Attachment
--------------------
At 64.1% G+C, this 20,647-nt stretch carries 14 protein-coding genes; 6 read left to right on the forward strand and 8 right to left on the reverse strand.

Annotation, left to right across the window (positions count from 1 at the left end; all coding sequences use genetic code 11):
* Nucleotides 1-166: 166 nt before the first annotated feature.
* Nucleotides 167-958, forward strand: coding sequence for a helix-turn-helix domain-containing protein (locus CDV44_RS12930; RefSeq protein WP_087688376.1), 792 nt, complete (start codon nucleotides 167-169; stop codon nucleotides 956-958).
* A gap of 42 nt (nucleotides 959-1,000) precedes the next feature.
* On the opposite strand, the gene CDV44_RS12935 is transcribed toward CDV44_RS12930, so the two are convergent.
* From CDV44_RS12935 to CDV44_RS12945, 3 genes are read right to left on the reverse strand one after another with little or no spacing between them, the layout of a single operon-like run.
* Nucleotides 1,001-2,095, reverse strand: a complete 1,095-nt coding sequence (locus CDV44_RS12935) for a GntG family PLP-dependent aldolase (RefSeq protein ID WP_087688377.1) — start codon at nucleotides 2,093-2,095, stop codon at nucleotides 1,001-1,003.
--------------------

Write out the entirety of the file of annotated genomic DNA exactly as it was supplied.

At 64.1% G+C, this 20,647-nt stretch carries 14 protein-coding genes; 6 read left to right on the forward strand and 8 right to left on the reverse strand.

Annotation, left to right across the window (positions count from 1 at the left end; all coding sequences use genetic code 11):
* Nucleotides 1-166: 166 nt before the first annotated feature.
* Nucleotides 167-958, forward strand: coding sequence for a helix-turn-helix domain-containing protein (locus CDV44_RS12930; RefSeq protein WP_087688376.1), 792 nt, complete (start codon nucleotides 167-169; stop codon nucleotides 956-958).
* A gap of 42 nt (nucleotides 959-1,000) precedes the next feature.
* On the opposite strand, the gene CDV44_RS12935 is transcribed toward CDV44_RS12930, so the two are convergent.
* From CDV44_RS12935 to CDV44_RS12945, 3 genes are read right to left on the reverse strand one after another with little or no spacing between them, the layout of a single operon-like run.
* Nucleotides 1,001-2,095, reverse strand: a complete 1,095-nt coding sequence (locus CDV44_RS12935) for a GntG family PLP-dependent aldolase (RefSeq protein ID WP_087688377.1) — start codon at nucleotides 2,093-2,095, stop codon at nucleotides 1,001-1,003.